Interview: Studio Symbiosis

Monday 17 Mar 2014

Amit Gupta and Britta Knobel Gupta discuss the Indian approach to construction, how to overcome industry challenges and advice for up-and-coming architects

Studio Symbiosis was founded in 2010 by Amit Gupta and Britta Knobel Gupta, both of whom strongly believe in the creation of spaces that exist in equilibrium with their surroundings. The two founders have combined their diverse cultural backgrounds - one born and educated in India, the other hailing from Germany - to devise a practice that brings together elements of programme, site, context, landscape and climate into coherent designs that resonate with the term ‘symbiosis’.

In the following interview, Amit and Britta give their views on…

Global firms practicing in India

As an international practice working in India the opportunities we are presented with are unique. There is a tremendous growth taking place in India which means we are involved in projects of various scales and sectors ranging from hospitality, housing, masterplans, offices, villas, interiors etc. India is in a stage of flux. The projects in India move at a very rapid pace and for this reason we are spending a lot of time in the Indian office.

India has the legacy of master architects like Doshi, Correa, Kahn, Rewal, Kahn and Corbusier. However in the past years we have seen this rapid urbanism creating a lack of design in architecture. With international firms coming to India along with Indian offices there is a change in this momentum whereby more sensitive designs are now being put forth.

International architects of course bring in a high quality of design and execution detailing but a project is only successful if there is very good site supervision and the details are carried forward in the execution which is the challenge in this setup. That's where we see our strength being international with a contemporary outlook but still having strong presence here in India and the cultural understanding.

The Indian approach to construction

Construction is less dependent on machines in India and more dependent on craftsmen. This is a key factor considered from the concept design stage itself. The design is also dependent on the location in India itself which further relates to the complexity of the project and understanding of the execution of the various elements involved.

Furthermore, there is a lack in detailing in the projects which we see due to different reasons, for example, low fees, low site supervision, no consideration for maintenance, which makes the buildings alter very fast and ungracefully.

Construction documents are elaborated to the maximum extent and done in such a way that a person with very limited knowledge of complex forms can also get them executed. At times we have given 1:1 scale printouts for products so the carpenters could use it as a template and execute the design.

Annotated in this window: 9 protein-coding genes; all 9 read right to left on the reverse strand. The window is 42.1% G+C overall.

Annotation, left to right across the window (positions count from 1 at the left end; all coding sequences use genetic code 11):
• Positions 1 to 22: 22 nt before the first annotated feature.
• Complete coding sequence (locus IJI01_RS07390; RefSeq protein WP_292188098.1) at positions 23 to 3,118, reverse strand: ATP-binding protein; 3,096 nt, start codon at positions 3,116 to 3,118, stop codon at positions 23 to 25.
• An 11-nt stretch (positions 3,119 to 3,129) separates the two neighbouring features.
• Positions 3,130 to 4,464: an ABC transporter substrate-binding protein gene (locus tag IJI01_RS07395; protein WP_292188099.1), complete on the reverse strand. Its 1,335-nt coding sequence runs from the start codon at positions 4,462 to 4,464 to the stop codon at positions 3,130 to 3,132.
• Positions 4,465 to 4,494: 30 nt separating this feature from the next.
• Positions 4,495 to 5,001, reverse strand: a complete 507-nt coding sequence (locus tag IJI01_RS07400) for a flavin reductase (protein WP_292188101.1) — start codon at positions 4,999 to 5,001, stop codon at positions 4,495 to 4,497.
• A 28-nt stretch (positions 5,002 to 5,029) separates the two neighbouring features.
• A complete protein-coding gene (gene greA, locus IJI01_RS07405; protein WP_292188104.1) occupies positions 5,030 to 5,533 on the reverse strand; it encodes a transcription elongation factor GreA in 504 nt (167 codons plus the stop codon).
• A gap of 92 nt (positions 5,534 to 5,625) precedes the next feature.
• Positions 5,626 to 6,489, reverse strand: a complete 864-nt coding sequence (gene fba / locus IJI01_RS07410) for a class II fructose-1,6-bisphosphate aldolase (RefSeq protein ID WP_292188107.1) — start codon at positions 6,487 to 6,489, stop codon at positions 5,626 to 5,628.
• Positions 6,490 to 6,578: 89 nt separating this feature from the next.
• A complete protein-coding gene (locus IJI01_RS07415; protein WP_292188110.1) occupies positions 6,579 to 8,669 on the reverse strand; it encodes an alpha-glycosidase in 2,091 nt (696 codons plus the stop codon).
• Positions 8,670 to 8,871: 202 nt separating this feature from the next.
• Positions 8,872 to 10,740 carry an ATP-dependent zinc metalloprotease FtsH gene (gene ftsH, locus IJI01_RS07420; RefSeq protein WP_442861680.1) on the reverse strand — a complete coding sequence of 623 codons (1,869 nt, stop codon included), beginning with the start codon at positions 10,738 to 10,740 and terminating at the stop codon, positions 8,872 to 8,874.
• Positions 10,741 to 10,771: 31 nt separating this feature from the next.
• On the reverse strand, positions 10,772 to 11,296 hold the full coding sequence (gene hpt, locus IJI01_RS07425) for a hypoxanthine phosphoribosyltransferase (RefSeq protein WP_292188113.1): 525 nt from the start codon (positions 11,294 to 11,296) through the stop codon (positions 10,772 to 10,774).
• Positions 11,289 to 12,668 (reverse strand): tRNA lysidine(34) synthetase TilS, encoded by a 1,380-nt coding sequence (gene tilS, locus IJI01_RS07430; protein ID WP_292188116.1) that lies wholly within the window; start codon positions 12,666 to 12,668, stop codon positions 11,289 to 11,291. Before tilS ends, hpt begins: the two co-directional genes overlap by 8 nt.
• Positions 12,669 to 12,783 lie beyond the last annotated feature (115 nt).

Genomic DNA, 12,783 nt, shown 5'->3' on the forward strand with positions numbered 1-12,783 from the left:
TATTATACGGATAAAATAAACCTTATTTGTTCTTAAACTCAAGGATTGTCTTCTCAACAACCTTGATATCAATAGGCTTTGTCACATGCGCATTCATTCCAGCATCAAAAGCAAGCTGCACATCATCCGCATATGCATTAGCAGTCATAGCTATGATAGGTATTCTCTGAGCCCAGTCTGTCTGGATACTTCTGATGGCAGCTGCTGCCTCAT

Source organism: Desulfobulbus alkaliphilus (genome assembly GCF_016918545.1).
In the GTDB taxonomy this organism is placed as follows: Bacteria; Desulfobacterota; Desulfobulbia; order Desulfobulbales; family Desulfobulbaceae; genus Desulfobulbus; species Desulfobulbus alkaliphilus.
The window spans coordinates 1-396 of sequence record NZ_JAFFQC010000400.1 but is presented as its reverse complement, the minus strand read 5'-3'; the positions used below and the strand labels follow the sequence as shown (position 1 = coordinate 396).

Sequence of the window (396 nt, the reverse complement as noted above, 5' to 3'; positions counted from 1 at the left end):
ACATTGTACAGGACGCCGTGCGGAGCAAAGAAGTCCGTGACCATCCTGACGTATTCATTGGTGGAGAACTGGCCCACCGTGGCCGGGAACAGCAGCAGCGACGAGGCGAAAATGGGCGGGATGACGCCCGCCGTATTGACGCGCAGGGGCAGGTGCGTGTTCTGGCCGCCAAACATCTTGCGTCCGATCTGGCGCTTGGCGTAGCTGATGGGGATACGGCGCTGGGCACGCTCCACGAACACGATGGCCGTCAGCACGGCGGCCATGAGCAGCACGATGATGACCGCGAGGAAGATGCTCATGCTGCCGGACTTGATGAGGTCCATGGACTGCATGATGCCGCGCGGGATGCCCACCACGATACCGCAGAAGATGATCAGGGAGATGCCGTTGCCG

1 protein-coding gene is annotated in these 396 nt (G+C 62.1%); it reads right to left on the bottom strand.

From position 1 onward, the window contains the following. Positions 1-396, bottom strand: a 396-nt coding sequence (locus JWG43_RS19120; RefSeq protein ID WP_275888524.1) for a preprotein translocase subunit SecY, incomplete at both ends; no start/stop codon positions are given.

The process of construction is different and so are the tools and techniques. For this reason, if in London we can release a vector coordinate drawing here, we have to break it down further in the elements of construction and assembling details as the machining is simply not available.

Current challenges in the industry

The last decade has seen a transformation of Indian architecture from a sensitive design-based approach to that of mass production at a rapid pace. As such, design values seem to have been lost with the main criteria being looked upon as the cost and payback value. This trend needs to be stopped and being one of the few places in the world where so much construction is taking place a rigorous approach towards architectural design and urban planning is a must. It is this aspect of architecture here that needs to be dealt with.

The quality of architecture is reflected by the opportunities being given to the architects. In India the lack of rules for the minimum fees charges for the projects is reflected in the construction industry with projects being taken for as low as 0.1%. A minimum fees structure needs to be set up to ensure a high quality of design.

One further problem India is facing is that everybody is allowed to build here, for example, structural engineers are allowed to plan buildings and get any architect to sign for a very small fee. This of course lowers the quality of design in construction.

Advice for young architects

Computational design is becoming an integral part of architectural design. It is a tool for design as well as rationalization and optimization. We feel that young architects should immerse themselves in these tools which enhance the design output and sustainable aspects.

As a designer we could design a product, building or a master plan; the parameters change but the process remains the same. So when we speak about architecture itself, a rigorous understanding of design is required which encompasses sustainability, lighting, façade, structure, construction knowledge, MEP and other fields. For students focusing on architecture we feel that this understanding of all the fields is required and not just one specific specialty.

Quick Facts

We became architects because…how things come together fascinate us
For inspiration we look to…nature and technology
Our favourite artists are…Richard Serra / Anish Kapoor
In our spare time you’ll find us…in front of our computers playing around with software / reading

Key Facts:


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